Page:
The slowdown in the property market and the growth of everything online could possibly lead to the end of the red socks and pointy shoe brigade of estate agents. This band of warriors can be found on every high street usually bunched together with not much to differentiate between them. They are entrusted with selling the most valuable possession in your life.
London Loves Business, the source of many good stories, reviewed a report from Moore Stephens, the Top 10 Accountancy Firm into the financial health of estate agents. They report that more than 7,000 UK estate agents are currently showing signs of financial distress and 153 have gone insolvent in the last year. Moore Stephens’ report comments that this is due to online competition, the dreaded stamp duty, business rates, staff costs, the list is endless. In addition a notable percentage of the population have had bad experiences with estate agents. Some estate agents have relied on letting to survive, but the Government has plans to ban letting fees with the bill going through Parliament and expected to be passed in the Spring of 2019. Soon estate agents will be joining the list of other retail staff looking for new jobs, maybe this is the time to invest in a retail online recruitment agency.
Not all estate agents fall into this category. Peter Wetherell based in Mount Street in Mayfair knows every inch of his patch and has probably sold most of the homes in the area. With just one office, Peter can really be the ‘eyes of the boss oil which wheels the business’ nothing gets past Peter. Out of London country estate agents can usually tell you much more about an area than you can find on Google. These are the agents who will survive and thrive in any downturn knowing the local population, their homes, dogs and children. They are respected, knowledgeable and needed when selling, even if their fees make you head for a gin and tonic.
Estate agent failures and more boarded up shops, just leads to more doom and gloom. How can things change and shoppers be encouraged once more to visit their local shopping malls and high streets? We asked David Bentheim who apart from his work in interior design also has a world-wide reputation for creating amazing exhibiting spaces. He believes we need something different and to turn things on their head. ‘Shopping is now secondary to the experience; high streets and shopping malls should be working with the community and businesses in the area. Museums are reporting increases in visitor levels by bringing artefacts from museums into shopping centres, display them properly, this can encourage people to stop shopping on line and come into the high street. For example, the Frida Kahlo exhibition at the V&A had the highest level of bookings as soon as it was announced, shopping centres could have encouraged their tenants to think ‘Mexican’ and theme the centres whilst the exhibition is running. It does not take much to do this, just a collaboration of all stakeholders, innovation and local knowledge.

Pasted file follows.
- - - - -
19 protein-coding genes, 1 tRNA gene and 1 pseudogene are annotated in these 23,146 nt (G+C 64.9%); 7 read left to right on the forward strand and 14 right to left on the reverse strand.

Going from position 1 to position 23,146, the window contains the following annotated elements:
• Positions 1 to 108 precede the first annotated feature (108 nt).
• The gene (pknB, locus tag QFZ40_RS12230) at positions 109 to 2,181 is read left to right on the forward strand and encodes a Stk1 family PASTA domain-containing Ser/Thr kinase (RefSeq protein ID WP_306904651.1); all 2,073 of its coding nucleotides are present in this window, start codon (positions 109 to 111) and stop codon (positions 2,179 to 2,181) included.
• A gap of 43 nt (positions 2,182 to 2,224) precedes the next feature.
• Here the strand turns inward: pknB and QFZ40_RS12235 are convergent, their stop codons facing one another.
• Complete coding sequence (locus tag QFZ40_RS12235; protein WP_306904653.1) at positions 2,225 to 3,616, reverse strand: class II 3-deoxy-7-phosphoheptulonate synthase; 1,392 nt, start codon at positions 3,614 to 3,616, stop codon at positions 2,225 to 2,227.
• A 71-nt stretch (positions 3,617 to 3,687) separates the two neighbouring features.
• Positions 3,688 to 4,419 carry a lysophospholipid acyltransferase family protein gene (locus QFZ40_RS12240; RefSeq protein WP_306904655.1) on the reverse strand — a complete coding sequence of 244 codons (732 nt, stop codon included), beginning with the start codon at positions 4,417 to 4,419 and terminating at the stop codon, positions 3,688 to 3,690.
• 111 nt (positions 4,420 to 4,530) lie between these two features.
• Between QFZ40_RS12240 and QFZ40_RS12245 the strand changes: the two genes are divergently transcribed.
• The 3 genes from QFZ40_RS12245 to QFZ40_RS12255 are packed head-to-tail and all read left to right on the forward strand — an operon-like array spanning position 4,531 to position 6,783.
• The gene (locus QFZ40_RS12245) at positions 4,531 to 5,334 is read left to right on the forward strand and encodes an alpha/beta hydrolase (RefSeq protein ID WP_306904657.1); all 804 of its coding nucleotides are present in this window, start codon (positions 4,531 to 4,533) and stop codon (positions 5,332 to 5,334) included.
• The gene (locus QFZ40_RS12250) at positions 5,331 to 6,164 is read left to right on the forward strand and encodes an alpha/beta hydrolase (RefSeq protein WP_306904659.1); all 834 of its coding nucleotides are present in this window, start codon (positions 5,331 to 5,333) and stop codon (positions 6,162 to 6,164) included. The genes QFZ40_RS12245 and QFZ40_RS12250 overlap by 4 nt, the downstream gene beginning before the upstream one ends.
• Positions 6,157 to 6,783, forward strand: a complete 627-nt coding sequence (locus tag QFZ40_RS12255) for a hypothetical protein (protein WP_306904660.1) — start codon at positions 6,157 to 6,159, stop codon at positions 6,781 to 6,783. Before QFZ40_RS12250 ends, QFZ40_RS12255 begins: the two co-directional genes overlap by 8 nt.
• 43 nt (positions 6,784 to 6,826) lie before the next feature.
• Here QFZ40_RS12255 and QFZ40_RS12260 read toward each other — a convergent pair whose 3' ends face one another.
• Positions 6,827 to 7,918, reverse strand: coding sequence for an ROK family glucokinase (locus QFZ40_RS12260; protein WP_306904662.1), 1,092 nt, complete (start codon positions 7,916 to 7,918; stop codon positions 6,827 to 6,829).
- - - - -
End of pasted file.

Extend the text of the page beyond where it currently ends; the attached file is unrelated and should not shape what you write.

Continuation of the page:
The Art Fund, responsible for the highly coveted Museum of the Year award, commented “all museums and galleries do important work”, so the winner must be “a truly visionary organisation—one that readily rethinks established ways of working and offers great quality and ingenuity in all its activities”. This quote can easily apply to shopping centres.
Landlords get the blame for the decline of the High Street, but in the spirit of fairness, local authorities have to shoulder some of the blame. Increased business rates and increased parking, no thought for the small special businesses whose owners are passionate about the business but weighed down red tape and costs. The customers who should be the most important of all groups, are sometimes seen as another income generating scheme for the local authorities.
Well done Daily Mail for running a campaign to ‘Save our High Streets’ and we hope for all our sakes they succeed.
Shopping Centre image courtesy Lee Baron; All other images courtesy Wetherell/Grant Frazer.